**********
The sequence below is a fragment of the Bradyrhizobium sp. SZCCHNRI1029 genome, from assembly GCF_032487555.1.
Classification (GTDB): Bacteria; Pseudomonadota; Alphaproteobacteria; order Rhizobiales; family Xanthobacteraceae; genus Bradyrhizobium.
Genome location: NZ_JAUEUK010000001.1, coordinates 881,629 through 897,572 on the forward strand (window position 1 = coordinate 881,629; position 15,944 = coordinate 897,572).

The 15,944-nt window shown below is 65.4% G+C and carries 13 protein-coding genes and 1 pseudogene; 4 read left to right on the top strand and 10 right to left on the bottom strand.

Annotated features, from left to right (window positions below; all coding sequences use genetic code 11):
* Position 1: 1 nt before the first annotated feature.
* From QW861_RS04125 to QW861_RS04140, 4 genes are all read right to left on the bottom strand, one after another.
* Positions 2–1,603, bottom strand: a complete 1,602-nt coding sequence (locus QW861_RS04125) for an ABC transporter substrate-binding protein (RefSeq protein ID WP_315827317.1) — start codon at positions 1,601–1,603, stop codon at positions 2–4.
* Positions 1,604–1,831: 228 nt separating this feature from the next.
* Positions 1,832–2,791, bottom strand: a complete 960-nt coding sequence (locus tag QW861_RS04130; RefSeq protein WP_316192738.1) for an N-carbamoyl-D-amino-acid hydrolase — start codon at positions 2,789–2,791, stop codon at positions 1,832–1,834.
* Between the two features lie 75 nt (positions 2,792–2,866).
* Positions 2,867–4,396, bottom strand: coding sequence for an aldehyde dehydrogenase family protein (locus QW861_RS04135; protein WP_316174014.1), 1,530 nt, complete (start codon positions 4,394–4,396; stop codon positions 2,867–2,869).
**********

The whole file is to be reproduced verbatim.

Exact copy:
The sequence below is a fragment of the Bradyrhizobium sp. SZCCHNRI1029 genome, from assembly GCF_032487555.1.
Classification (GTDB): Bacteria; Pseudomonadota; Alphaproteobacteria; order Rhizobiales; family Xanthobacteraceae; genus Bradyrhizobium.
Genome location: NZ_JAUEUK010000001.1, coordinates 881,629 through 897,572 on the forward strand (window position 1 = coordinate 881,629; position 15,944 = coordinate 897,572).

The 15,944-nt window shown below is 65.4% G+C and carries 13 protein-coding genes and 1 pseudogene; 4 read left to right on the top strand and 10 right to left on the bottom strand.

Annotated features, from left to right (window positions below; all coding sequences use genetic code 11):
* Position 1: 1 nt before the first annotated feature.
* From QW861_RS04125 to QW861_RS04140, 4 genes are all read right to left on the bottom strand, one after another.
* Positions 2–1,603, bottom strand: a complete 1,602-nt coding sequence (locus QW861_RS04125) for an ABC transporter substrate-binding protein (RefSeq protein ID WP_315827317.1) — start codon at positions 1,601–1,603, stop codon at positions 2–4.
* Positions 1,604–1,831: 228 nt separating this feature from the next.
* Positions 1,832–2,791, bottom strand: a complete 960-nt coding sequence (locus tag QW861_RS04130; RefSeq protein WP_316192738.1) for an N-carbamoyl-D-amino-acid hydrolase — start codon at positions 2,789–2,791, stop codon at positions 1,832–1,834.
* Between the two features lie 75 nt (positions 2,792–2,866).
* Positions 2,867–4,396, bottom strand: coding sequence for an aldehyde dehydrogenase family protein (locus QW861_RS04135; protein WP_316174014.1), 1,530 nt, complete (start codon positions 4,394–4,396; stop codon positions 2,867–2,869).